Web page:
SUMMARY PARAGRAPH for PGI1
Glycolysis is the lysis, or splitting, of one molecule of glucose into two molecules of pyruvate, producing a net gain of two ATP molecules. Pyruvate can then be used in anaerobic (fermentation) or aerobic (respiration) metabolism. The glycolysis pathway and the genes involved are illustrated here.
PGI1 encodes phosphoglucose isomerase, a tetrameric enzyme that catalyzes the conversion of glucose-6-phosphate to fructose-6-phosphate during glycolysis and the reverse reaction during gluconeogenesis (4, 6, 5)
Gluconeogenesis is the process whereby glucose is synthesized from non-carbohydrate precursors, which enables yeast cells to grow on non-sugar carbon sources like ethanol, glycerol, or peptone. The reactions of gluconeogenesis, shown here, mediate conversion of pyruvate to glucose, which is the opposite of glycolysis, the formation of pyruvate from glucose. While these two pathways have several reactions in common, they are not the exact reverse of each other. As the glycolytic enzymes phosphofructokinase (Pfk1p, Pfk2p) and pyruvate kinase (Cdc19p) only function in the forward direction, the gluconeogenesis pathway replaces those steps with the enzymes pyruvate carboxylase (Pyc1p, Pyc2p) and phosphoenolpyruvate carboxykinase (Pck1p)-generating oxaloacetate as an intermediate from pyruvate to phosphoenolpyruvate-and also the enzyme fructose-1,6-bisphosphatase (Fbp1p) (reviewed in 7). Overall, the gluconeogenic reactions convert two molecules of pyruvate to a molecule of glucose, with the expenditure of six high-energy phosphate bonds, four from ATP and two from GTP.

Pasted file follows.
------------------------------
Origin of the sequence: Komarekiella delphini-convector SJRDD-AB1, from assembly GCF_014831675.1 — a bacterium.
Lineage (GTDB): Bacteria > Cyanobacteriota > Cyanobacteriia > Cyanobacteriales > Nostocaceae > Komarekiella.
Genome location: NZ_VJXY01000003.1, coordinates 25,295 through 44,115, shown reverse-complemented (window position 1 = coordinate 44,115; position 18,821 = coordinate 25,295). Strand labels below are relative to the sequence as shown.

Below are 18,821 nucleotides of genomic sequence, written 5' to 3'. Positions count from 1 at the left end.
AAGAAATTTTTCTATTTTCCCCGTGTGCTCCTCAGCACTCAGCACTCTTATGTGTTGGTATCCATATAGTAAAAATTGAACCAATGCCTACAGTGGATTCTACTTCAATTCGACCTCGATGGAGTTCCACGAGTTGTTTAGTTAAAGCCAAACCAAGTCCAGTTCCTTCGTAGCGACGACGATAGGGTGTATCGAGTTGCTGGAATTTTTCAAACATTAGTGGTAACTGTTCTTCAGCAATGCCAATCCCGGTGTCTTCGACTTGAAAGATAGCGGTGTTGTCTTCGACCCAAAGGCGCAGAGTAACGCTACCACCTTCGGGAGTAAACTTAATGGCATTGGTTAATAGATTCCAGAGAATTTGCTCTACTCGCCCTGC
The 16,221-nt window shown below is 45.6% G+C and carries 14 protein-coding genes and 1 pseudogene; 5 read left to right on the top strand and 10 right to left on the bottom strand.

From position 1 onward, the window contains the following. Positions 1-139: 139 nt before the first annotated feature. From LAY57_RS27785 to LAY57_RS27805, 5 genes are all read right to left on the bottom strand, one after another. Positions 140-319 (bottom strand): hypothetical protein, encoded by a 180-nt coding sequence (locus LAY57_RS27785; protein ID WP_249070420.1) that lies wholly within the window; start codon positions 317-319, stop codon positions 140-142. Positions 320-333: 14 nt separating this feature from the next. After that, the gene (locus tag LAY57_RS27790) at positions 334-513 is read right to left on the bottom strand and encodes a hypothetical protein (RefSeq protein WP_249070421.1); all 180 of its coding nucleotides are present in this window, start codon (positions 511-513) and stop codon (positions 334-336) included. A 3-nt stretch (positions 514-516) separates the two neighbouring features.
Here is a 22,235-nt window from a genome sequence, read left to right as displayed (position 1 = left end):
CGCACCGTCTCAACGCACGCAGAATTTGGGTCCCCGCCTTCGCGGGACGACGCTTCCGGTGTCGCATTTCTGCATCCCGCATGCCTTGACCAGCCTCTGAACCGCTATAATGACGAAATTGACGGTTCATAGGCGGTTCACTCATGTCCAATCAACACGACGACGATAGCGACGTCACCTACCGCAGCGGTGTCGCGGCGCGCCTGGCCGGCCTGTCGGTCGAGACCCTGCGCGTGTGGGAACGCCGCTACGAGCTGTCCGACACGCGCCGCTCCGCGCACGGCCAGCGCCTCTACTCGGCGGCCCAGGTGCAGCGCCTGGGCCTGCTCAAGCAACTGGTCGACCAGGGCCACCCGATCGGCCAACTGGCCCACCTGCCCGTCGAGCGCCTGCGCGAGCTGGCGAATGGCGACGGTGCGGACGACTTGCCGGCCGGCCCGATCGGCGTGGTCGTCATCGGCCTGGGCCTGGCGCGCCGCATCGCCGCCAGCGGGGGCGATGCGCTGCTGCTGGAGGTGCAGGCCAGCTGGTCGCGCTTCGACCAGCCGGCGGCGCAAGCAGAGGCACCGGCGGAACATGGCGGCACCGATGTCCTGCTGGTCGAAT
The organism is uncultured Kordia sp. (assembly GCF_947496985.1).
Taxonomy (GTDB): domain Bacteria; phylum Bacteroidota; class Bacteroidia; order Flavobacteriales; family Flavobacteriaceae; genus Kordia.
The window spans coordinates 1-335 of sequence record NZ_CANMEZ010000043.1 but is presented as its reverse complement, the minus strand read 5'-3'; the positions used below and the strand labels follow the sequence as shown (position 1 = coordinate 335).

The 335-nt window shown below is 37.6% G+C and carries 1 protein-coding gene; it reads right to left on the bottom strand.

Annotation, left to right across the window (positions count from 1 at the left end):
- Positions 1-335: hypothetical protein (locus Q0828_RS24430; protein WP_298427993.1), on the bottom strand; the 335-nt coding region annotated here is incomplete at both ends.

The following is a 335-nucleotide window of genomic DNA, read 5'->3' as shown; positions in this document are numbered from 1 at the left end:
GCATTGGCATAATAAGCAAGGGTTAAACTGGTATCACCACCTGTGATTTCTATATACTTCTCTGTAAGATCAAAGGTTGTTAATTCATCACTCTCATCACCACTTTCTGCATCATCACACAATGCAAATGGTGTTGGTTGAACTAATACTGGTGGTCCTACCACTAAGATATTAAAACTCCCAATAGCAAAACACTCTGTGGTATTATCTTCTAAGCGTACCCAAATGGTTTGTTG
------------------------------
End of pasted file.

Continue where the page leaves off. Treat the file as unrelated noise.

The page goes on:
Cells lacking Pgi1p are unable to grow on fructose or glucose as a sole carbon source, and both growth and sporulation are glucose dependent (1). Because fructose 6-phosphate (F6-P) is also a precursor of the cell wall components chitin and mannoprotein, temperature-sensitive (cdc30) mutations in phosphoglucose isomerase cause cell-cycle arrest probably due to an inability to synthesize components needed for cytokinesis and cell separation (8). Transcription of PGI1 does not appear to be regulated by glycolytic or gluconeogenic growth, or between exponential and stationary phases (9).
Last updated: 2005-07-22